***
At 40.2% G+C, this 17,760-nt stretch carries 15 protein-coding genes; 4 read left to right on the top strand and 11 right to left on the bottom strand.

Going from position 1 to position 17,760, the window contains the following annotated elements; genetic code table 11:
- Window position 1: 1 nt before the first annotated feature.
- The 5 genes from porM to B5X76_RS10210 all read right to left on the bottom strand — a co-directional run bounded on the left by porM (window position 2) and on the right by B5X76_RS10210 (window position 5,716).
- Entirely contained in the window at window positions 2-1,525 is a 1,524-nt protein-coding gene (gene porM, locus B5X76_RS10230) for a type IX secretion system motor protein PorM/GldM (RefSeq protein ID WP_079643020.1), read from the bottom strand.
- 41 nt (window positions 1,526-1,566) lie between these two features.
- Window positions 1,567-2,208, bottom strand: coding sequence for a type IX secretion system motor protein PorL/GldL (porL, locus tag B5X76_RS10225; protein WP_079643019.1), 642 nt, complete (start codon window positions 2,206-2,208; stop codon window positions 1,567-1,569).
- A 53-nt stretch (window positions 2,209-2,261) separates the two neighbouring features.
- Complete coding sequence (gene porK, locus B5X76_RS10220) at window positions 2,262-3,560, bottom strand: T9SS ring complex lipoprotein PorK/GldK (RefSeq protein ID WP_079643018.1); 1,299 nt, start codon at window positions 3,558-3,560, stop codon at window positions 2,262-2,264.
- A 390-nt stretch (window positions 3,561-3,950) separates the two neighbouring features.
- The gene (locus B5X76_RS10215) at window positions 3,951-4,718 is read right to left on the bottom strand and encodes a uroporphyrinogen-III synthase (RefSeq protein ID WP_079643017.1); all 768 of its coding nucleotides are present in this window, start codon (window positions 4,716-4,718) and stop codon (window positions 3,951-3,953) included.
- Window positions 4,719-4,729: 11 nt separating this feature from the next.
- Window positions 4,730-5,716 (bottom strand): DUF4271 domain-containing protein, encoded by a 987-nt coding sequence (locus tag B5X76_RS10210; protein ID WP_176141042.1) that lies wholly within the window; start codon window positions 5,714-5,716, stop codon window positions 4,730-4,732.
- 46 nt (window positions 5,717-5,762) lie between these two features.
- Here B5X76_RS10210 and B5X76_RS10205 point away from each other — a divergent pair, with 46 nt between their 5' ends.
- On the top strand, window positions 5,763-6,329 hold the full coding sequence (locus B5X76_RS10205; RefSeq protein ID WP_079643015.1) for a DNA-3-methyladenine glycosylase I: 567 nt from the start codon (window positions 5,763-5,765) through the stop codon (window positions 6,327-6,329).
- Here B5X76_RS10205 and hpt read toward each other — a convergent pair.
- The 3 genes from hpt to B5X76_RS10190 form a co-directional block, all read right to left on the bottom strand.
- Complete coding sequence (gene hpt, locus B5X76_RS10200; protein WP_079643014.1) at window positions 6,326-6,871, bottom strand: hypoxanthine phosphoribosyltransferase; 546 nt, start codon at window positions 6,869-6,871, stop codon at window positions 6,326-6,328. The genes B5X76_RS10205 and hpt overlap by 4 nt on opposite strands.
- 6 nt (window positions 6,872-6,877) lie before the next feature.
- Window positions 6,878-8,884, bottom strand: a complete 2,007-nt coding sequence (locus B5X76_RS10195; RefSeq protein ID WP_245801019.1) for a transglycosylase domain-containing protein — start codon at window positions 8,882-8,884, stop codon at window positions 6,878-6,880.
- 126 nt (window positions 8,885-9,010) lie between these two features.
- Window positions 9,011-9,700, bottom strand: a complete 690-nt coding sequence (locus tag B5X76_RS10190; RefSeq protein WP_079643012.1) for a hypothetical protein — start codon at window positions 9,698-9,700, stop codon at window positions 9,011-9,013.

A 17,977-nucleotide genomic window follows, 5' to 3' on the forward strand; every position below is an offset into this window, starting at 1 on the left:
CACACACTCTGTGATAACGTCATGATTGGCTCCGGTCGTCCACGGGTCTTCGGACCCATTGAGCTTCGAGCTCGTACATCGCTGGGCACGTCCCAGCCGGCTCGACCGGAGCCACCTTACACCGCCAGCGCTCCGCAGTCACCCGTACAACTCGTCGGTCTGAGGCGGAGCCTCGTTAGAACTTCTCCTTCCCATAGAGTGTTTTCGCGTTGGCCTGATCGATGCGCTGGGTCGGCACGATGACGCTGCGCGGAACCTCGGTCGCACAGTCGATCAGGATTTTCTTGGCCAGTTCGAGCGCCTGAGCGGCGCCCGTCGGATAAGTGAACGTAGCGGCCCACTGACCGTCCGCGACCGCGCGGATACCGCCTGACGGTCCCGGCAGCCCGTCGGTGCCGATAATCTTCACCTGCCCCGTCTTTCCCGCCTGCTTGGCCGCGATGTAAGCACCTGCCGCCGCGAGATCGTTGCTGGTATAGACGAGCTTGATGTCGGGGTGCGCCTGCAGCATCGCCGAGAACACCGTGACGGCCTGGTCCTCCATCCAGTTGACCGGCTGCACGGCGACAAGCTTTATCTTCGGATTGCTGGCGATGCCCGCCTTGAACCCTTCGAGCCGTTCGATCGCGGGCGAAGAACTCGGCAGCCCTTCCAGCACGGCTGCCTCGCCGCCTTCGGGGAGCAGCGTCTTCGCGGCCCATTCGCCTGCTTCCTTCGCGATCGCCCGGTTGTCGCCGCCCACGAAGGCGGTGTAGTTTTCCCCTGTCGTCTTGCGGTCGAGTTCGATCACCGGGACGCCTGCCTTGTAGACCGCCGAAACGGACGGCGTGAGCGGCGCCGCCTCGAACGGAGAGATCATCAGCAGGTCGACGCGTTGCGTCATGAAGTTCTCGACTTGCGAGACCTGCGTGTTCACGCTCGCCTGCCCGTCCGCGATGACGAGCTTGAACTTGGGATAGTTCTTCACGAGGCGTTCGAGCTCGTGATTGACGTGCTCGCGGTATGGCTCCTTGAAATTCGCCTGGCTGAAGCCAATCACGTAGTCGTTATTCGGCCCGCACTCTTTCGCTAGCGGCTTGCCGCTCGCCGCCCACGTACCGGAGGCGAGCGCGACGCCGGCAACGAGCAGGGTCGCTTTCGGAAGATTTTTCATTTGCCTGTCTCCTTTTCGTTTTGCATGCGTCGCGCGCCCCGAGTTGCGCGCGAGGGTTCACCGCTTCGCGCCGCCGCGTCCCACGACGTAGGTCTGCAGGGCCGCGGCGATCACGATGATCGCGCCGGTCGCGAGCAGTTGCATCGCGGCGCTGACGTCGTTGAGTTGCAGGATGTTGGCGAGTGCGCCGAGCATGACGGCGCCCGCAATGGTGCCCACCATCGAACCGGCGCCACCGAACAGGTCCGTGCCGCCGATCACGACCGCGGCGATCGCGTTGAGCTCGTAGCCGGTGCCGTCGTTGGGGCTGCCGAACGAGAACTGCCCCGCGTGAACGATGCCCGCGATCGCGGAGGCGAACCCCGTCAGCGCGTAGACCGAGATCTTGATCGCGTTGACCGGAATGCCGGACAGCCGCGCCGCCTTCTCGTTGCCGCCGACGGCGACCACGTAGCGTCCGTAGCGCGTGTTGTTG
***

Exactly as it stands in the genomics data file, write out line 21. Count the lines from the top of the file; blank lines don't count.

- Window positions 6,878-8,884, bottom strand: a complete 2,007-nt coding sequence (locus B5X76_RS10195; RefSeq protein ID WP_245801019.1) for a transglycosylase domain-containing protein — start codon at window positions 8,882-8,884, stop codon at window positions 6,878-6,880.